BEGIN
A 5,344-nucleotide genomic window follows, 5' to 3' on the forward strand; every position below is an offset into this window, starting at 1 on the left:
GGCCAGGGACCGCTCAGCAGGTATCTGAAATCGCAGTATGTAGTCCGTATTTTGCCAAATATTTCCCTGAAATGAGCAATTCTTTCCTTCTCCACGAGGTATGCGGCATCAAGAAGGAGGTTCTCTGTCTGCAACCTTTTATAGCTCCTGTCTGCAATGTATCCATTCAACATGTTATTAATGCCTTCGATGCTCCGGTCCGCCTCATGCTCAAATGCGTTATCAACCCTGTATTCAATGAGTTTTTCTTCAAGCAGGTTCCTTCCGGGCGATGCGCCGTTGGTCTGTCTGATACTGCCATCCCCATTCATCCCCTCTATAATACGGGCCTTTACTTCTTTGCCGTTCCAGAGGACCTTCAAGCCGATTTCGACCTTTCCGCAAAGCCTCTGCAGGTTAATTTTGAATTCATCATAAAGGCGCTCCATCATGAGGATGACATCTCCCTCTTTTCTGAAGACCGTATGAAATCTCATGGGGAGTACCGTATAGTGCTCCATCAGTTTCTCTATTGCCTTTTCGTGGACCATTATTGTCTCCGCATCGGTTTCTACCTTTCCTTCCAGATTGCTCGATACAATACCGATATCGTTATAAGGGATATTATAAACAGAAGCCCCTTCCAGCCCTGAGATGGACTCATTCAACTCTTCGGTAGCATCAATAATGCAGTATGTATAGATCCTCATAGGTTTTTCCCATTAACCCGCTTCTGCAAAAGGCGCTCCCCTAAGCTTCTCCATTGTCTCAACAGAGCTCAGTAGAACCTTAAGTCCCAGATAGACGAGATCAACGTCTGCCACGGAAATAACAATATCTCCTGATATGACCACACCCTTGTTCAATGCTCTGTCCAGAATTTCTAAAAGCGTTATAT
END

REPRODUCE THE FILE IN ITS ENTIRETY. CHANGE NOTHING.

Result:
A 5,344-nucleotide genomic window follows, 5' to 3' on the forward strand; every position below is an offset into this window, starting at 1 on the left:
GGCCAGGGACCGCTCAGCAGGTATCTGAAATCGCAGTATGTAGTCCGTATTTTGCCAAATATTTCCCTGAAATGAGCAATTCTTTCCTTCTCCACGAGGTATGCGGCATCAAGAAGGAGGTTCTCTGTCTGCAACCTTTTATAGCTCCTGTCTGCAATGTATCCATTCAACATGTTATTAATGCCTTCGATGCTCCGGTCCGCCTCATGCTCAAATGCGTTATCAACCCTGTATTCAATGAGTTTTTCTTCAAGCAGGTTCCTTCCGGGCGATGCGCCGTTGGTCTGTCTGATACTGCCATCCCCATTCATCCCCTCTATAATACGGGCCTTTACTTCTTTGCCGTTCCAGAGGACCTTCAAGCCGATTTCGACCTTTCCGCAAAGCCTCTGCAGGTTAATTTTGAATTCATCATAAAGGCGCTCCATCATGAGGATGACATCTCCCTCTTTTCTGAAGACCGTATGAAATCTCATGGGGAGTACCGTATAGTGCTCCATCAGTTTCTCTATTGCCTTTTCGTGGACCATTATTGTCTCCGCATCGGTTTCTACCTTTCCTTCCAGATTGCTCGATACAATACCGATATCGTTATAAGGGATATTATAAACAGAAGCCCCTTCCAGCCCTGAGATGGACTCATTCAACTCTTCGGTAGCATCAATAATGCAGTATGTATAGATCCTCATAGGTTTTTCCCATTAACCCGCTTCTGCAAAAGGCGCTCCCCTAAGCTTCTCCATTGTCTCAACAGAGCTCAGTAGAACCTTAAGTCCCAGATAGACGAGATCAACGTCTGCCACGGAAATAACAATATCTCCTGATATGACCACACCCTTGTTCAATGCTCTGTCCAGAATTTCTAAAAGCGTTATAT